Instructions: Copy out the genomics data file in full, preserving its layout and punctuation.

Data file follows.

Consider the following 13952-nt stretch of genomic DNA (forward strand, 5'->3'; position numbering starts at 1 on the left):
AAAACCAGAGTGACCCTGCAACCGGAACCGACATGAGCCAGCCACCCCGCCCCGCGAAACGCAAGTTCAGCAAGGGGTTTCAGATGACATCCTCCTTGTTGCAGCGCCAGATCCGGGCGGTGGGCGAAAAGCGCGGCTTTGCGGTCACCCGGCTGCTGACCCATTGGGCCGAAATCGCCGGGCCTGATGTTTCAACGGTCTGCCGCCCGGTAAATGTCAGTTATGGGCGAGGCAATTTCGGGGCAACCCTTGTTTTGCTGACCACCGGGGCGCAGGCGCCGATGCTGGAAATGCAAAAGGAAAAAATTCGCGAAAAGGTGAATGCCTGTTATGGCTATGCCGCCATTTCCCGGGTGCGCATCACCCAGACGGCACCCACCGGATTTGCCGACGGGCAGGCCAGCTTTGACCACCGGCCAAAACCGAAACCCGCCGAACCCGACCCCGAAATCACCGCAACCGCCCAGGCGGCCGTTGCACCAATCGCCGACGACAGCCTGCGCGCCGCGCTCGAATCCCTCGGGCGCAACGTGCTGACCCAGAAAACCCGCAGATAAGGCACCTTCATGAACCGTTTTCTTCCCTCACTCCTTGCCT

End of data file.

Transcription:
Consider the following 13952-nt stretch of genomic DNA (forward strand, 5'->3'; position numbering starts at 1 on the left):
AAAACCAGAGTGACCCTGCAACCGGAACCGACATGAGCCAGCCACCCCGCCCCGCGAAACGCAAGTTCAGCAAGGGGTTTCAGATGACATCCTCCTTGTTGCAGCGCCAGATCCGGGCGGTGGGCGAAAAGCGCGGCTTTGCGGTCACCCGGCTGCTGACCCATTGGGCCGAAATCGCCGGGCCTGATGTTTCAACGGTCTGCCGCCCGGTAAATGTCAGTTATGGGCGAGGCAATTTCGGGGCAACCCTTGTTTTGCTGACCACCGGGGCGCAGGCGCCGATGCTGGAAATGCAAAAGGAAAAAATTCGCGAAAAGGTGAATGCCTGTTATGGCTATGCCGCCATTTCCCGGGTGCGCATCACCCAGACGGCACCCACCGGATTTGCCGACGGGCAGGCCAGCTTTGACCACCGGCCAAAACCGAAACCCGCCGAACCCGACCCCGAAATCACCGCAACCGCCCAGGCGGCCGTTGCACCAATCGCCGACGACAGCCTGCGCGCCGCGCTCGAATCCCTCGGGCGCAACGTGCTGACCCAGAAAACCCGCAGATAAGGCACCTTCATGAACCGTTTTCTTCCCTCACTCCTTGCCT